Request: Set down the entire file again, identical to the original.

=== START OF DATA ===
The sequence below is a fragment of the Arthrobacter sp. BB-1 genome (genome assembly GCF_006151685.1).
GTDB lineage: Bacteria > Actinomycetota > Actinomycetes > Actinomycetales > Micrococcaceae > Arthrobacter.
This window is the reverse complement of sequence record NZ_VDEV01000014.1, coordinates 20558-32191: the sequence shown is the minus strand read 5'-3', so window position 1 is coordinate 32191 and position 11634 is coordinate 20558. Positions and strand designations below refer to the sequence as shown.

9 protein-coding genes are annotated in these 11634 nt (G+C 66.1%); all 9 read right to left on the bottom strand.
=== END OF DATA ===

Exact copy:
The sequence below is a fragment of the Arthrobacter sp. BB-1 genome (genome assembly GCF_006151685.1).
GTDB lineage: Bacteria > Actinomycetota > Actinomycetes > Actinomycetales > Micrococcaceae > Arthrobacter.
This window is the reverse complement of sequence record NZ_VDEV01000014.1, coordinates 20558-32191: the sequence shown is the minus strand read 5'-3', so window position 1 is coordinate 32191 and position 11634 is coordinate 20558. Positions and strand designations below refer to the sequence as shown.

9 protein-coding genes are annotated in these 11634 nt (G+C 66.1%); all 9 read right to left on the bottom strand.